Michaeline: Juneteenth — and don’t you forget it

Today is Juneteenth, America’s newest federal holiday. (NPR) From what I’ve read, the day is not so much about freedom, as it is about the long, terrible road that enslaved people had to walk to get to freedom, and the struggle to stay in a state of freedom.

“We hold these truths to be self-evident, that all men are created equal, that they are endowed by their Creator with certain inalienable rights, that among these are Life, Liberty and the pursuit of Happiness.” Memorable words that helped found a nation, written by an enslaver.

I ran across this excerpt by Clint Smith on The Paris Review Twitter account this morning, and if you haven’t read it, you should. Beautiful writing, and it explains what exactly happened on Juneteenth, and illustrates how it can resonate with Black Americans today. Here’s his tweet. Clint’s excerpt from How the Word is Passed: A Reckoning with the History of Slavery Across America is set on the Galveston, TX, plantation where enslaved people learned of their freedom in 1865.  

Greedy people who valued pretty dresses and a big house over the lives of fellow human beings stained US history with this atrocity, and too many people just went along with it and let it happen. Lest we forget . . . lest we let it happen again. Let’s remember Juneteenth.


The contemporary white views in Galveston were pretty outrageous. Flake’s Weekly Bulletin of Galveston (Wednesday morning, July 19, 1865) complained on the front page of being accused of sucking up to the authorities in charge. It’s clear, though, that their sympathies are with the white people and the old system, although they take issue with the rebel leaders who they accuse of leading them into the mess of war and privation.

On page 2 (top of sixth column) of the newspaper, General Granger (who read General Order No. 3 to the enslaved people) is discussed. The paper is concerned that the cotton and corn is good, and the grapes are coming in . . . but if the planters stand firm and don’t hire people from other plantations, the formerly enslaved will have no choice but to work or starve.

“A few months delay would have saved some millions of dollars to the planters in the incoming crops, by securing the promising harvest; and some thousands of lives that the sudden change exposes to all the ills of the hot and sickly season.” Yeah, right. If only General Granger had delayed a few more months (never mind the years that had already passed since the enslaved were freed), I’m sure the planters would have sent the healthy Black people off with a nice percentage of the millions, and wished them well. (No, I do not think that for one moment.)

The parallels to the recent Jan. 6 sedition are striking. The paper cast legal doubt on the proclamation freeing the enslaved. They blame “false teachings of corrupt leaders” for people participating in the secession from the States. The heart (by which I think they mean the paper’s editorial staff and most white Galvestonians) “weeps over the stern necessity that dictates their (the warmongers) humiliation.” Oh, boo-effing-hoo.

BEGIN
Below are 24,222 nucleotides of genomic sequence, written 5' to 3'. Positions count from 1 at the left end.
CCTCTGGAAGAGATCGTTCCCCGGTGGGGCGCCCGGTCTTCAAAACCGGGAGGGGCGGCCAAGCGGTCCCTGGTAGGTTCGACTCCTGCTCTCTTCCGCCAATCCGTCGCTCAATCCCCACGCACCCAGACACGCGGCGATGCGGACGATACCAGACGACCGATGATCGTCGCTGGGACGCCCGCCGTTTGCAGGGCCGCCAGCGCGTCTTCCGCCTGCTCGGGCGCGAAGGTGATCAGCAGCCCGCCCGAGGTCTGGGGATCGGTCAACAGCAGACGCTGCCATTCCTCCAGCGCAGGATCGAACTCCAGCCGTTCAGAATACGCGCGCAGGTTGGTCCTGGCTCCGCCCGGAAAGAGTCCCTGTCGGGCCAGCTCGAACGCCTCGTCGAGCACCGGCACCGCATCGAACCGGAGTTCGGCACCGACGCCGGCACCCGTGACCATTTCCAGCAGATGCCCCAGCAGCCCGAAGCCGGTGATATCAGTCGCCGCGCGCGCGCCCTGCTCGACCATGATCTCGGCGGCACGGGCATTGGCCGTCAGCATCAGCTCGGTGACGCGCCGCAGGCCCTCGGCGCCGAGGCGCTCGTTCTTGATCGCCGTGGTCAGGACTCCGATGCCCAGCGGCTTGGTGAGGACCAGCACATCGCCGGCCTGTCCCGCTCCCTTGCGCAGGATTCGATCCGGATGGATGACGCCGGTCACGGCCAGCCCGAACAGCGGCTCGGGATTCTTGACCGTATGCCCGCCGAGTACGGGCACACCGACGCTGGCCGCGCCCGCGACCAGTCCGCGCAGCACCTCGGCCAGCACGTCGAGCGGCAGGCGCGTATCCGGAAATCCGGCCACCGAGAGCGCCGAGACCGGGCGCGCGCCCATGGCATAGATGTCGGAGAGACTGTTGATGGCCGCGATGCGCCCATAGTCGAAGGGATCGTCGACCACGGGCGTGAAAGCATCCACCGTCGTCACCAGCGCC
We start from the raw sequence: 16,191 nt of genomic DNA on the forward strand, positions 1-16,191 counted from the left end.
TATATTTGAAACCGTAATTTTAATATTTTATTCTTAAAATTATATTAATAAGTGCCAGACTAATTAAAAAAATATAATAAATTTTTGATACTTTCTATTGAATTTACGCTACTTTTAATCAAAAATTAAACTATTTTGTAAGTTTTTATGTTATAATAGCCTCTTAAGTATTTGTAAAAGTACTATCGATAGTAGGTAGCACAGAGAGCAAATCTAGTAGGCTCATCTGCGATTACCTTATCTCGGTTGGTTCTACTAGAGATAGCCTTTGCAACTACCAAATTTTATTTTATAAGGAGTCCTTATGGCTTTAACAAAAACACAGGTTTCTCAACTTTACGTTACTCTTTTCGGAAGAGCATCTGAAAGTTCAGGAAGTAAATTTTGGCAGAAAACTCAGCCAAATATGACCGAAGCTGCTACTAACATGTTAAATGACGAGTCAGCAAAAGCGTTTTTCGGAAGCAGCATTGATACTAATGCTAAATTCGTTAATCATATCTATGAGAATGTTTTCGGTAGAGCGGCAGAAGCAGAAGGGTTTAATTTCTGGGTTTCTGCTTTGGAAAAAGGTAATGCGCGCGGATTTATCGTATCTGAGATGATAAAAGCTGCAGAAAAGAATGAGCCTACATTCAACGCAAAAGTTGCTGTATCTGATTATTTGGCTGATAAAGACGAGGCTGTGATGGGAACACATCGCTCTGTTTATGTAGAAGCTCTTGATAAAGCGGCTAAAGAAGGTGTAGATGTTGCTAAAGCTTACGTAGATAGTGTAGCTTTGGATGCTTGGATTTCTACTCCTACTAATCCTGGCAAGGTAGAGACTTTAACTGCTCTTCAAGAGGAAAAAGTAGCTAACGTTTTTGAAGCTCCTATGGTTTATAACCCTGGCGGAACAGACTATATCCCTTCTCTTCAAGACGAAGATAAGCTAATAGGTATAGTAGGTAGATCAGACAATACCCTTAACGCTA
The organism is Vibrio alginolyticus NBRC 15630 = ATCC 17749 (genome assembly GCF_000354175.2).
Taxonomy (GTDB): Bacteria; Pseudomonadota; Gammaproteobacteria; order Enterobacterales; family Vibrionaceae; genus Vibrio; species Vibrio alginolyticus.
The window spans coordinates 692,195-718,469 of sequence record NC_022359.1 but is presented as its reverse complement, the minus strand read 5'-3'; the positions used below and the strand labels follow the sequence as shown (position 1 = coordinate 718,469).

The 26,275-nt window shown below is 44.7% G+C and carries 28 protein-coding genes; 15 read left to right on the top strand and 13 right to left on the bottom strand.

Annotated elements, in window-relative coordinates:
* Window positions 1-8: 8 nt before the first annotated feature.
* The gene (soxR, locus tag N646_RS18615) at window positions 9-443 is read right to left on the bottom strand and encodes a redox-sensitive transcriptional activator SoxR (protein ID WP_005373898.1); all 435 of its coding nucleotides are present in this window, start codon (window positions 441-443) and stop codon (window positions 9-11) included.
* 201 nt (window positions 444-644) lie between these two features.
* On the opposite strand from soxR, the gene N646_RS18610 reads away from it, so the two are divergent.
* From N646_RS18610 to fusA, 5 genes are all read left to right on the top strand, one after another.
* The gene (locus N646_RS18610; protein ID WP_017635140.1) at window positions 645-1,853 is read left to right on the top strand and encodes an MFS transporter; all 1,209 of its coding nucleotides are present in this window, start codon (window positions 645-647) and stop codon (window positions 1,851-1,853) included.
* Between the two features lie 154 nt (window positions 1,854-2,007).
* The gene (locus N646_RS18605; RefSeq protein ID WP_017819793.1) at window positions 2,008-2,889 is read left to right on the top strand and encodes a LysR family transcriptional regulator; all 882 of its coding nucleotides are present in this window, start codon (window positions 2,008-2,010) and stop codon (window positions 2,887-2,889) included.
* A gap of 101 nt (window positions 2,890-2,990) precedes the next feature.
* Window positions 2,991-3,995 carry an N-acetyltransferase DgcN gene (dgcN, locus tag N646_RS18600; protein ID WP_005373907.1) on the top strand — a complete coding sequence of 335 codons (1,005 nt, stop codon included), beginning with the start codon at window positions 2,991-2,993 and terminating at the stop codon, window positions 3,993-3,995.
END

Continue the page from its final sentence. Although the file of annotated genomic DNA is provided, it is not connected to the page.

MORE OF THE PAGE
But I suppose the editors of the newspaper had to tread that line between pleasing the federal authorities, and living with their neighbors. I’m not excusing them. It’s important to read these expressions of white supremacy. It made me realize just how much the arguments white supremacy puts forth really haven’t changed in all those years.

So when I say we shouldn’t forget, I mean not only what was done, but who was doing it and how. Juneteenth is a day to remember.

(I also recommend historian Henry Louis Gates, Jr.’s excellent article, “What is Juneteenth?” for extra perspective.)

6 thoughts on “Michaeline: Juneteenth — and don’t you forget it

  1. Michaeline,thanks for a thoughtful post. It would be nice to think that, as compassionate humans, people would never behave so badly now, but a glance at the news shows we don’t appear to have improved much at all. I’m glad Juneteenth has been designated a holiday so that we can remember and (hopefully)learn from the past.

    • I think any time has its greedy, selfish people who can’t think past their own personalities. And every time has others who think about their communities and their known worlds. As for myself, I mean well, and I find it difficult to believe everyone doesn’t mean well, too . . . despite all the evidence to the contrary. So much education I have to do to make sure my well-meaning translates into good actions, not naive ones, I guess.

    • I wish it wasn’t divisive, but as my mom used to say, “If wishes were horses . . . .” When we make life comfortable for everyone, and give everyone a chance to shine, it really does help all of us in the long run. For all the ills of 1970s education, they did teach us about people who made a difference — Harriet Tubman, George Washington Carver. People who had to fight against racism to make a difference. What greater contributions could they have made if they didn’t have to deal with the racism? Tubman could have been a community organizer. Carver could have done even more scientific discovery.

  2. Great posts and links, Michaeline. What’s disappointing but not surprising is that legislators like Mitch McConnell vote in favor of establishing Juneteenth as a federal holiday while doing all they can to limit voting rights. Juneteenth is a nice gesture, but it’s not nearly enough.

    • Mitch McConnell has been showing us who he is for years. I think I agree with what you are saying, and I hope I’m not putting words into your mouth, but while lip service is better than no service, we MUST recdognize it for what it is — a signpost, not an achievement (well, besides getting the signpost up. It’s not the end of the struggle.)

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